At one level, you can watch how the cast of the Jersey Shore interact with each other. In what ways do they try to tell each other what to do? That's interesting to observe in any group of people. Anarchists always want to anticipate that, because within human relations it is pretty much inevitable. But what you want to evaluate is the claim to authority. Someone might tell someone else to clean the kitchen because it's their turn and a dirty kitchen affects everyone. Or someone might tell someone else to clean the kitchen because they are "the boss" and they decide what goes. Different people in the apartment might be "cool" with either or both scenarios. It can get complicated, but the point is that you want to think these things through in terms of who is primarily impacted and what their feelings are about it, while at the same time endorsing less hierarchical alternatives wherever "boss" roles are popularly entrenched -- as is often the case for sake of "efficiency."
Telling other people what to do takes a lot of different forms; it can easily spill over into telling people how to feel or what to think. One of the customary slights between women in the show is to call each other "fat," for example. "Fat" is something that takes on special vehemence in a patriarchal society when it is directed at women, so my partner and I were disappointed to see how readily women used it against each other. It's a very bad strategy, because society tries to tell every woman how she should feel about herself according to society's standards. In other words, when women try to use this as a weapon, there is nothing to stop anyone else from attacking them by the same means. It would be better to reject it as a weapon altogether -- to reject the legitimacy of any social authority that would try to tell women how to measure their self-worth, except on their own terms.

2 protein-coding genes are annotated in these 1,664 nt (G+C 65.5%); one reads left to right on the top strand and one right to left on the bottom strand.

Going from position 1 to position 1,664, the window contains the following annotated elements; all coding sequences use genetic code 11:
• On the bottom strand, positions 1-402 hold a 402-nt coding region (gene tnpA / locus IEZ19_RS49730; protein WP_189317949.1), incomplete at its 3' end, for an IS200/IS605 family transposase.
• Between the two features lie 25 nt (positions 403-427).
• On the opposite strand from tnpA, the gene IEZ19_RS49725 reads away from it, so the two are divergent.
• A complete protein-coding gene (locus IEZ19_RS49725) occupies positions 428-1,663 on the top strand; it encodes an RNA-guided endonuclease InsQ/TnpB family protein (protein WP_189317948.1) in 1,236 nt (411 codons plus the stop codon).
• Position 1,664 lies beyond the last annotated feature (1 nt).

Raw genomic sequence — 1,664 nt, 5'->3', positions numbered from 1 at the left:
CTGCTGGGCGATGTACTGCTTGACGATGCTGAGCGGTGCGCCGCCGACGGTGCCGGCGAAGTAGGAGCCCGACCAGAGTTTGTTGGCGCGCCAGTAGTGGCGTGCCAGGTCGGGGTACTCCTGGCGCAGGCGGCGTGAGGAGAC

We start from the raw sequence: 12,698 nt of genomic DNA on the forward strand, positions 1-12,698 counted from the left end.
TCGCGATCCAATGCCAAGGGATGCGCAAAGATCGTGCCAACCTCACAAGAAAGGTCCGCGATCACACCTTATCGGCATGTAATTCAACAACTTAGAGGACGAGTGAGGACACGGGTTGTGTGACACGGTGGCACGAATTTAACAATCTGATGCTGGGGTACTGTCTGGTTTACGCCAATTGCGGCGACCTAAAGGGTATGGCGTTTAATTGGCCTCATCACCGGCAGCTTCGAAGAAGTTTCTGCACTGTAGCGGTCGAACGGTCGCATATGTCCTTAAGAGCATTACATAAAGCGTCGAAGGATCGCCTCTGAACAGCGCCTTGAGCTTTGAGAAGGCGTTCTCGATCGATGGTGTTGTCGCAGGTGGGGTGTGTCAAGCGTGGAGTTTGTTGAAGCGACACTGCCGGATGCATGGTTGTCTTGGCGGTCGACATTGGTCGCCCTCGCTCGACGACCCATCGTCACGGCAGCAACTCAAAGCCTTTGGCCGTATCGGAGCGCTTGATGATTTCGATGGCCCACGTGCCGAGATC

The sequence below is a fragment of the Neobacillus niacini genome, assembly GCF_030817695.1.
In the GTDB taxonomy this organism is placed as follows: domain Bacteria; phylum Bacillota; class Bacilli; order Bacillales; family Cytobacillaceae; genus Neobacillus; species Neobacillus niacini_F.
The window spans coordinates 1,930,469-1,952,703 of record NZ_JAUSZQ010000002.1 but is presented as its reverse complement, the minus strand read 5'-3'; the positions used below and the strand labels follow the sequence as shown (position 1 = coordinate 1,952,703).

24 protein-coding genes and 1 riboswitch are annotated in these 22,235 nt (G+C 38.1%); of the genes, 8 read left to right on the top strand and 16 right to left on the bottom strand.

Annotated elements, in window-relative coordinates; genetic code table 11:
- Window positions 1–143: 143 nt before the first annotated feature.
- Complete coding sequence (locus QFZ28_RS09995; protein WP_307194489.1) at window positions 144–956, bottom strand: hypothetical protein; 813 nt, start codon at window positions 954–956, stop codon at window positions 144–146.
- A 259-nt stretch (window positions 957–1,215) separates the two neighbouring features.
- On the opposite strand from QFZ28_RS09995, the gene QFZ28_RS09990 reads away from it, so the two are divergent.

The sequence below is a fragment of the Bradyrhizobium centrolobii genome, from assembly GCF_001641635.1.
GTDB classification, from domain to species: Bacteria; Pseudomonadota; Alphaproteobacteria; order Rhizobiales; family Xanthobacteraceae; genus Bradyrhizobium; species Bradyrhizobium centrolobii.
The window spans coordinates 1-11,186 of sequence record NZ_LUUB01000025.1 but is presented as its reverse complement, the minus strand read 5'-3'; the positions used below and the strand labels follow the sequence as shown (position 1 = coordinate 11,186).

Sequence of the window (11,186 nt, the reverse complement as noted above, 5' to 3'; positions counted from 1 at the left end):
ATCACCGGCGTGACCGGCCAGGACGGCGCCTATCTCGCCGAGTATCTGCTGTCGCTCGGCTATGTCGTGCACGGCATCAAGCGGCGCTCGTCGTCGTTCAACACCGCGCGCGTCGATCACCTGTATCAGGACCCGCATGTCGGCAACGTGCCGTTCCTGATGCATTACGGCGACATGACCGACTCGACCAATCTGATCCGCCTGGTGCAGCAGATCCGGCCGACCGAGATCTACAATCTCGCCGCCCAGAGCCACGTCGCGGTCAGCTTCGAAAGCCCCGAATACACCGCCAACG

The conflicts between women on the show, like so much of the individual behavior we observe, can't be judged meaningfully until we place it in the larger context of social authority. These women didn't individually come up with the notion that calling each other fat could be strategically useful in a given context; they took the reference from what society is telling them all the time. So if you want to lament how immature Angelina or Snooki can be, you have to lament how immature mainstream society already is, since that's where they're getting it from. The same goes for all the awful things the boys get into, which we will discuss shortly. Their behavior may be their own, but the responsibility for this type of behavior is something that everybody shares insofar as we participate in the general culture.